Grants Help Elderly and Disabled Live Independently

Grants Help Elderly and Disabled Live Independently

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Grants Help Elderly and Disabled Live Independently


On October 9, 2012, the Department of Housing and Urban Development announced that $31.3 million in grants is being awarded to 14,000 senior citizens and disabled persons to help them receive health care, meals, and other services.  The grants are awarded through the Multifamily Housing Service Coordinator Program (MHSC).  


The new grants will be awarded to the owners of private housing that are eligible to receive rental subsidies from HUD in order to house low-income individuals within 36 different states and the District of Columbia.  With the grants, the property owners or management companies are able to hire help in social services—especially those geared toward the elderly and people with disabilities.  


The recent grants are awarded to help new eligible owners of the multifamily housing receive funding over the next three years.  The owners can use the funds to hire the service coordinator of the social services and pay for salary, benefits, office space, and more.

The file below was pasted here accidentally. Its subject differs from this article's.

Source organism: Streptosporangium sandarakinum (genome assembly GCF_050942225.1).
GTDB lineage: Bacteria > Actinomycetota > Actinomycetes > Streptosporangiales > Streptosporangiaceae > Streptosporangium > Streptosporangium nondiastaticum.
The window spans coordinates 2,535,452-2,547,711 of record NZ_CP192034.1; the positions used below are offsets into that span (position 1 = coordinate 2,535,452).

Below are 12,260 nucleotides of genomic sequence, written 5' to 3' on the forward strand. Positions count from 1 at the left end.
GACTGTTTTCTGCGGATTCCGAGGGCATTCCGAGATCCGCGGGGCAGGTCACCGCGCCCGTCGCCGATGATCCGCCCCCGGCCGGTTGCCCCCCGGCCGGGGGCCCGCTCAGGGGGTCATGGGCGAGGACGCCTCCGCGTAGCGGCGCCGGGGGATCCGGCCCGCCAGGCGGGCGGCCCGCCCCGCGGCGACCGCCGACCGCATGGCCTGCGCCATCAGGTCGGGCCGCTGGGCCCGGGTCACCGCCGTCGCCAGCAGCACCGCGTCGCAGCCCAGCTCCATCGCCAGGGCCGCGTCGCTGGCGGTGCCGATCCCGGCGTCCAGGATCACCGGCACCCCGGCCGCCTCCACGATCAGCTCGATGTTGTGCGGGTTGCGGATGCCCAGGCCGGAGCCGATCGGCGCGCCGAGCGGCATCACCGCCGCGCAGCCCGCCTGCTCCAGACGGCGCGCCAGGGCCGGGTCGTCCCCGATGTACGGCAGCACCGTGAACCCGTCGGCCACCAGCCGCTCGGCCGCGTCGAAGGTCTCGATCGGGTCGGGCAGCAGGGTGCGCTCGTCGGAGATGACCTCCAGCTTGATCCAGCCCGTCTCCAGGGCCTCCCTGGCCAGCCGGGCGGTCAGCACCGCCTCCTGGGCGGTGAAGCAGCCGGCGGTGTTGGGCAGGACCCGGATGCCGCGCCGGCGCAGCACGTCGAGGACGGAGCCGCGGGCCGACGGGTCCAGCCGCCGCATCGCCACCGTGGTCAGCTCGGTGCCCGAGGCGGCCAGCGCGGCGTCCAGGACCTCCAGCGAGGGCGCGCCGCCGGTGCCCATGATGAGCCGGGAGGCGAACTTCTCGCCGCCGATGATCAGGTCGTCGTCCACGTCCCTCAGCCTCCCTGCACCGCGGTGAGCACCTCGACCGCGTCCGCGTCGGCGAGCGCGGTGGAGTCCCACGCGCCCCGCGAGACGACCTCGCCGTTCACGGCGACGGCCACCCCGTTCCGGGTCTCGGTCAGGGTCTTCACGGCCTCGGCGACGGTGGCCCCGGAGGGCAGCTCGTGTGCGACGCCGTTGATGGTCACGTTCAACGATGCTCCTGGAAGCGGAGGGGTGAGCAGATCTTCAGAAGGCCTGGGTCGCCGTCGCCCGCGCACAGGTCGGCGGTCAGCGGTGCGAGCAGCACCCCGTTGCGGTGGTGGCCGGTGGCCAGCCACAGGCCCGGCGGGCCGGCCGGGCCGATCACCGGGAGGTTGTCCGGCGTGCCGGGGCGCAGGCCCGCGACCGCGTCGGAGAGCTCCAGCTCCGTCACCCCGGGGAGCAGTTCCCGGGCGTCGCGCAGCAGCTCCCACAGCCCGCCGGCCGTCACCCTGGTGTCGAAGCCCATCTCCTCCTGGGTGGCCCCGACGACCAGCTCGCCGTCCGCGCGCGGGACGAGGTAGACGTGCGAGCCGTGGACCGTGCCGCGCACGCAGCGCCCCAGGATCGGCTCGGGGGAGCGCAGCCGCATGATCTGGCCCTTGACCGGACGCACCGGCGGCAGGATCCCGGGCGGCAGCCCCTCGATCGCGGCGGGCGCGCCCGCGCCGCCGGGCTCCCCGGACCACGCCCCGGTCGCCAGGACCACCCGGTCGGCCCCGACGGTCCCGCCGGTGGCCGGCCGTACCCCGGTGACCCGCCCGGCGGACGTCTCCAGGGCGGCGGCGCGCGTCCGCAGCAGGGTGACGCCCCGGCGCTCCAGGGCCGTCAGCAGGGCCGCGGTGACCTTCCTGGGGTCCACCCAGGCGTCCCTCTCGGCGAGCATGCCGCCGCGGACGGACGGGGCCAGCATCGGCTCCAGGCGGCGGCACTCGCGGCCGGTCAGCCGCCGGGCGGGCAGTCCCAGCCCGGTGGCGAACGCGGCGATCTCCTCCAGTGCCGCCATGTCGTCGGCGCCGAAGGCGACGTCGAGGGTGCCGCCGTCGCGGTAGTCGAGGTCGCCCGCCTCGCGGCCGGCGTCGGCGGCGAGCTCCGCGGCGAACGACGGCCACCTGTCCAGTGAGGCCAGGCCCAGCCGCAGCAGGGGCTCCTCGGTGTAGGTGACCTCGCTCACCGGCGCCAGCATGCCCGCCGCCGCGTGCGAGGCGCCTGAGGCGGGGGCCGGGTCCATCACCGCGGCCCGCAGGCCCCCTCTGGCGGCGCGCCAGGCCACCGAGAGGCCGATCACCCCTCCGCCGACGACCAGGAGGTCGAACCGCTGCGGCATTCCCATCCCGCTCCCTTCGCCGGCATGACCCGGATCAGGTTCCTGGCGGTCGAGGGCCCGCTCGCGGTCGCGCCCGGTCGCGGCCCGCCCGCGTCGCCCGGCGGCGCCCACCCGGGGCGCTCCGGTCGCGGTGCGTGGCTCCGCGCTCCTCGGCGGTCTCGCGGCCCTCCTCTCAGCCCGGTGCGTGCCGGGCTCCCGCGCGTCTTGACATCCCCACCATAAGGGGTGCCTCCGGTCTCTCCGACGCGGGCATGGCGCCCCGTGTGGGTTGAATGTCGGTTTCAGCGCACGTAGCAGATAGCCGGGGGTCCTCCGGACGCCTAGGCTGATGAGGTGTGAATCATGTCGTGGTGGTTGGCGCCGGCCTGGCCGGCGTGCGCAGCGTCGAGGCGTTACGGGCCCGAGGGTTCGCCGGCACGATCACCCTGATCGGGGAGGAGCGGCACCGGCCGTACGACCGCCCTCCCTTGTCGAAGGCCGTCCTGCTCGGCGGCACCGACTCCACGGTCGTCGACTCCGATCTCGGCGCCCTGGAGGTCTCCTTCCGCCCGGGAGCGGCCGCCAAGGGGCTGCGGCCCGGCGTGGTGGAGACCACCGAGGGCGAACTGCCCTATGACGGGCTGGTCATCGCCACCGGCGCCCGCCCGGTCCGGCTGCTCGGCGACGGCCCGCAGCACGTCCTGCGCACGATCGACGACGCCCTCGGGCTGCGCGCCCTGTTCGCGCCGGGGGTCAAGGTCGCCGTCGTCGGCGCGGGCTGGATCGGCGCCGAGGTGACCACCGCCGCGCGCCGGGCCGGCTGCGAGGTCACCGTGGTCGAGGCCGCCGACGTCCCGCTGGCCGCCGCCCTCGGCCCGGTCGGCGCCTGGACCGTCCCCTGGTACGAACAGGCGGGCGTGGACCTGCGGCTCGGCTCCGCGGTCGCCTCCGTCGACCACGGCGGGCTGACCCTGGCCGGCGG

According to a report by HUD in 2008, similar programs reduce the amount of elderly that enter an institution prematurely.  The reduction puts fewer burdens on the taxpayer while continuing to assist the elderly or disabled.  


HUD Secretary Donovan announced, “These service coordinators help us connect senior citizens and those living with disabilities with the services they need to live independently.  We’re getting older as a nation and these grants go a long way toward ensuring these vulnerable populations are well served and allowed to age in place.”


HUD declares that similar programs will be needed in the future as the U.S. population grows.  By 2050, the number of people 65 years of age or older will increase to 80 million according to the Census Bureau.  


A total of 137 awards were given to 36 different states.  California, Connecticut, Georgia, Kentucky, Massachusetts, Michigan, Mississippi, Ohio, Pennsylvania, Tennessee, Texas, and Washington received the most.  


Source: U.S. Department of Housing and Urban Development
 

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